Any good bonding agent such as conventional contact cement 61 may be used to permanently mount the cover plate and the various filter plates as shown in the figures. it should be noted, that the drawing is not to scale and not in proportion. This has been done in order to make these representations more easily and clearly understood. Thus, the layers of bonding agent 61 are shown much thicker than would be actually provided. Also, the filter plate 51 is possibly shown having a larger relative thickness dimension than would normally be the case.
From the foregoing, it should be evident that a very advantageous, simple, rugged and reliable X-ray film marker has been described which does not have the aforementioned disadvantages of the prior art.
Although a specific embodiment of the invention has been described in detail, other organizations of the embodiment shown may be made within the spirit and scope of the invention.
Accordingly, it is intended that the foregoing disclosure and drawing shall be considered only as illustrations of the principles of this invention and are not to be construed in a limiting sense.
What is claim is:
1. An X-ray film marker for permanently identifying recording material exposed to X-ray radiation, comprising:
a rectangular body of material transparent to said X-ray radiation, said body having a broad primary recessed area adapted to receive X-ray filter means and having secondary recesses within said primary recessed area in the form of film identifying characters in said primary area;
metallic material opaque to said X-ray radiation disposed in said secondary recesses; and
a cover plate disposed in said primary area over said secondary recesses and having in an exposed surface thereof indentations corresponding to said identifying characters.
2. An X-ray film marker according to claim 1, wherein said cover plate is fabricated from a material transparent to said X- ray radiation.
3. An X-ray film maker according to claim 1, wherein a filter plate of material having a characteristic transmissivity of said X-ray radiation between that of said cover plate and that of said metallic material is disposed between the adjacent surfaces of said primary area and said cover plate.
4. An X-ray film marker according to claim 3, wherein a plurality of said filter plates having differing transmissivities are disposed between said recessed surface and said cover plate.
5. An X-ray film marker according to claim 1, wherein said cover plate is fabricated from a material having a characteristic transmissivity of said X-ray radiation between that of said metallic material and that of a transparent material.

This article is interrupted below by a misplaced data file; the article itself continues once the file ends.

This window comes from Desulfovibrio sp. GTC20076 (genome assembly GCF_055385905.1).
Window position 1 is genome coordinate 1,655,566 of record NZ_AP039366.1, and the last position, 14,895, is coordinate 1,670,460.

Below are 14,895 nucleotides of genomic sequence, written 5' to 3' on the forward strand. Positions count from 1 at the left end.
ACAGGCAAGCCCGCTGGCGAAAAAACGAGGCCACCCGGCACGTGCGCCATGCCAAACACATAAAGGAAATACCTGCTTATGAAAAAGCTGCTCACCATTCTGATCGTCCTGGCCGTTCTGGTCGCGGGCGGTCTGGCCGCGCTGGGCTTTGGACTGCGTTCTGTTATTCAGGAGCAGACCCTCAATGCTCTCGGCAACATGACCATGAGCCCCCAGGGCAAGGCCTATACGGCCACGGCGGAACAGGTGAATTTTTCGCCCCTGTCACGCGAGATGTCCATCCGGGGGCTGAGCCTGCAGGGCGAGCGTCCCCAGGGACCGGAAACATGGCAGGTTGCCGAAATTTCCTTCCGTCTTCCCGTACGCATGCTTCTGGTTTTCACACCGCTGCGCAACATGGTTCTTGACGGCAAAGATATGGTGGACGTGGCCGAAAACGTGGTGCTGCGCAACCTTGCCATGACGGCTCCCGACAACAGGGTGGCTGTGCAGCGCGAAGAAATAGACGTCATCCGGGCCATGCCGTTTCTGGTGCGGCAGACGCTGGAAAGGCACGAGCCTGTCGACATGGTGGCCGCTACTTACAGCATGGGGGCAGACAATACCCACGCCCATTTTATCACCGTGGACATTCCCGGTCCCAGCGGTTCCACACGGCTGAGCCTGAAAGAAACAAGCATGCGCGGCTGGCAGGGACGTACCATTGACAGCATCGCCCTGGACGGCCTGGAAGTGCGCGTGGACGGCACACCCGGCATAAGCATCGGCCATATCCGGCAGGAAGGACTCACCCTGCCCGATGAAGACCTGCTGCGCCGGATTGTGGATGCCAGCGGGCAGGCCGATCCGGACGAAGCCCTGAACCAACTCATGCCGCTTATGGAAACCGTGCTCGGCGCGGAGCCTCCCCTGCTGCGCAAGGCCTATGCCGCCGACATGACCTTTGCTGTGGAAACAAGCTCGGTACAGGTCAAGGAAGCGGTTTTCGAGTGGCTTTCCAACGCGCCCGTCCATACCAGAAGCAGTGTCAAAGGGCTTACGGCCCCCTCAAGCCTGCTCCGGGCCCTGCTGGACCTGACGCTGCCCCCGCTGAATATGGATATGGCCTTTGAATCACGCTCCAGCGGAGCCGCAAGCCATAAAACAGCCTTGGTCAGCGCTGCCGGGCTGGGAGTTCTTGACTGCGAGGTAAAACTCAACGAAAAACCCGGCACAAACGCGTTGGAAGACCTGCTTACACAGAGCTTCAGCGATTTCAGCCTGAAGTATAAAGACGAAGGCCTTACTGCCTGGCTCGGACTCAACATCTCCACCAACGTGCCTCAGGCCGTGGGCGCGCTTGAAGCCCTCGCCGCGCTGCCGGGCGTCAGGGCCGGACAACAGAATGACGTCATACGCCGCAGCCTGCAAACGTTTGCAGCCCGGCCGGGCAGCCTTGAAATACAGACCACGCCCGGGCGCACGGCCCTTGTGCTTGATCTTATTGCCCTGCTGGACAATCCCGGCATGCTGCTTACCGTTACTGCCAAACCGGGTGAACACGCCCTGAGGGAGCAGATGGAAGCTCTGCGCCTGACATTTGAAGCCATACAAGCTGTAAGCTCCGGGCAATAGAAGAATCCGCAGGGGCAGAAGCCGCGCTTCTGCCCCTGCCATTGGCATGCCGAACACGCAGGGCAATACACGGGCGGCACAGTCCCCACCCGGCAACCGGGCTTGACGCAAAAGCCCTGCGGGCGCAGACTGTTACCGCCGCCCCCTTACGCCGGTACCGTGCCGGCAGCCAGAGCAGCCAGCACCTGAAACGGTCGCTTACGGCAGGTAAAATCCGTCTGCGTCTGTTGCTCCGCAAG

6. An X-ray film marker according to claim 1, wherein a bonding agent is disposed between and adheres to said recessed area and said cover plate.
7. An X-ray film marker according to claim 3, wherein a bonding agent is disposed between and adheres to said recessed area and said filter plate and another between said filter plate and said cover plate.
8. An X-ray film marker according to claim 4, wherein a bonding agent is disposed between and adheres to said recessed area and an adjacent one of said plurality of said filter plates, between and adheres to said plurality of said filter plates, and between and adheres to said cover plate and an adjacent one of said plurality of said filter plates.
A X-ray film marker according to claim 1, wherein the opaque metallic material is an amalgam.
10. An X-ray film marker according to claim 9, wherein said amalgam includes silver.
11. An X-ray film marker according to claim 1, wherein the outer surface of said cover plate is color coded to indicate the width of said identifying characters.
12. An X-ray film marker according to claim I, wherein said body is of a moldable synthetic material and said cover plate is anodized aluminum.
13. An X-ray film marker according to claim 3, wherein said filter plate is brass.
14. An X-ray film marker according to claim 3, wherein said filter plate is copper.
15. An X-ray film marker according to claim 5, wherein said cover plate is brass.
16. An X-ray film marker according to claim 5, wherein said cover plate is copper.
|Cited Patent||Filing date||Publication date||Applicant||Title|
|US2018175 *||Nov 1, 1929||Oct 22, 1935||Robert Knight||X-ray plate and film marker|
|US2939958 *||Apr 7, 1958||Jun 7, 1960||Jarnhs Elek Ska Aktiebolag||Printing plates for addressing machines|
|US3518428 *||May 15, 1968||Jun 30, 1970||Ring Jack||Magnetically attractive identifying plates for attachment to x-ray cassettes|
|Citing Patent||Filing date||Publication date||Applicant||Title|
|US3924127 *||Nov 16, 1973||Dec 2, 1975||Cheret Jacques||Metal screens used for industrial radiography|
|US4543091 *||May 18, 1983||Sep 24, 1985||Edward C. Froning||X-ray marker device|
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|EP0084738A2 *||Dec 31, 1982||Aug 3, 1983||Kabushiki Kaisha Toshiba||X-Ray field defining mask|
|EP0084738A3 *||Dec 31, 1982||Mar 21, 1984||Kabushiki Kaisha Toshiba||X-ray field defining mask|